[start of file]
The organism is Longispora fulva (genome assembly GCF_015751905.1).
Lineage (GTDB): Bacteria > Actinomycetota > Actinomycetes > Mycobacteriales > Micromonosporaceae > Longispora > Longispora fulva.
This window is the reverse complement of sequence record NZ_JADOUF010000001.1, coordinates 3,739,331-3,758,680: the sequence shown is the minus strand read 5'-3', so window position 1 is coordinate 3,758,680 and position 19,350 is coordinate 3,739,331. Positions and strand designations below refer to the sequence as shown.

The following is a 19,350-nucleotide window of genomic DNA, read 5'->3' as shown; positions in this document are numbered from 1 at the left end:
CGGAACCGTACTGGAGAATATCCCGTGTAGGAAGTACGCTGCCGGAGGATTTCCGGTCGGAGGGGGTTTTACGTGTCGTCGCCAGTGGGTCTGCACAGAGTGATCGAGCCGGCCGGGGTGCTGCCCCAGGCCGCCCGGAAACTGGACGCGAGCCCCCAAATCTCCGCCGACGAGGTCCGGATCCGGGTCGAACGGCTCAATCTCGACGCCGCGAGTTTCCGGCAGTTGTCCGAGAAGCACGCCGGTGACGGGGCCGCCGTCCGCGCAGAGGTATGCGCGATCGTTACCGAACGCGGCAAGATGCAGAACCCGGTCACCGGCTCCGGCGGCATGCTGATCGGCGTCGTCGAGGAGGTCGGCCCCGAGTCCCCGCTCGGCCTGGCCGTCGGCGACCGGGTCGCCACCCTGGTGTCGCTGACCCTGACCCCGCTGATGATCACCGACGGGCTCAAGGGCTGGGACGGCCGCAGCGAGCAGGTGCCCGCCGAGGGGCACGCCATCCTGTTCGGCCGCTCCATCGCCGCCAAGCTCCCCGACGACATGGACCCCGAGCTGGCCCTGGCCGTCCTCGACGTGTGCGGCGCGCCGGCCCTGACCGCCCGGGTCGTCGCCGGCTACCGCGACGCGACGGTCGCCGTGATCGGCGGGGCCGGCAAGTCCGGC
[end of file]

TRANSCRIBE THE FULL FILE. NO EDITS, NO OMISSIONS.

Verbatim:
The organism is Longispora fulva (genome assembly GCF_015751905.1).
Lineage (GTDB): Bacteria > Actinomycetota > Actinomycetes > Mycobacteriales > Micromonosporaceae > Longispora > Longispora fulva.
This window is the reverse complement of sequence record NZ_JADOUF010000001.1, coordinates 3,739,331-3,758,680: the sequence shown is the minus strand read 5'-3', so window position 1 is coordinate 3,758,680 and position 19,350 is coordinate 3,739,331. Positions and strand designations below refer to the sequence as shown.

The following is a 19,350-nucleotide window of genomic DNA, read 5'->3' as shown; positions in this document are numbered from 1 at the left end:
CGGAACCGTACTGGAGAATATCCCGTGTAGGAAGTACGCTGCCGGAGGATTTCCGGTCGGAGGGGGTTTTACGTGTCGTCGCCAGTGGGTCTGCACAGAGTGATCGAGCCGGCCGGGGTGCTGCCCCAGGCCGCCCGGAAACTGGACGCGAGCCCCCAAATCTCCGCCGACGAGGTCCGGATCCGGGTCGAACGGCTCAATCTCGACGCCGCGAGTTTCCGGCAGTTGTCCGAGAAGCACGCCGGTGACGGGGCCGCCGTCCGCGCAGAGGTATGCGCGATCGTTACCGAACGCGGCAAGATGCAGAACCCGGTCACCGGCTCCGGCGGCATGCTGATCGGCGTCGTCGAGGAGGTCGGCCCCGAGTCCCCGCTCGGCCTGGCCGTCGGCGACCGGGTCGCCACCCTGGTGTCGCTGACCCTGACCCCGCTGATGATCACCGACGGGCTCAAGGGCTGGGACGGCCGCAGCGAGCAGGTGCCCGCCGAGGGGCACGCCATCCTGTTCGGCCGCTCCATCGCCGCCAAGCTCCCCGACGACATGGACCCCGAGCTGGCCCTGGCCGTCCTCGACGTGTGCGGCGCGCCGGCCCTGACCGCCCGGGTCGTCGCCGGCTACCGCGACGCGACGGTCGCCGTGATCGGCGGGGCCGGCAAGTCCGGC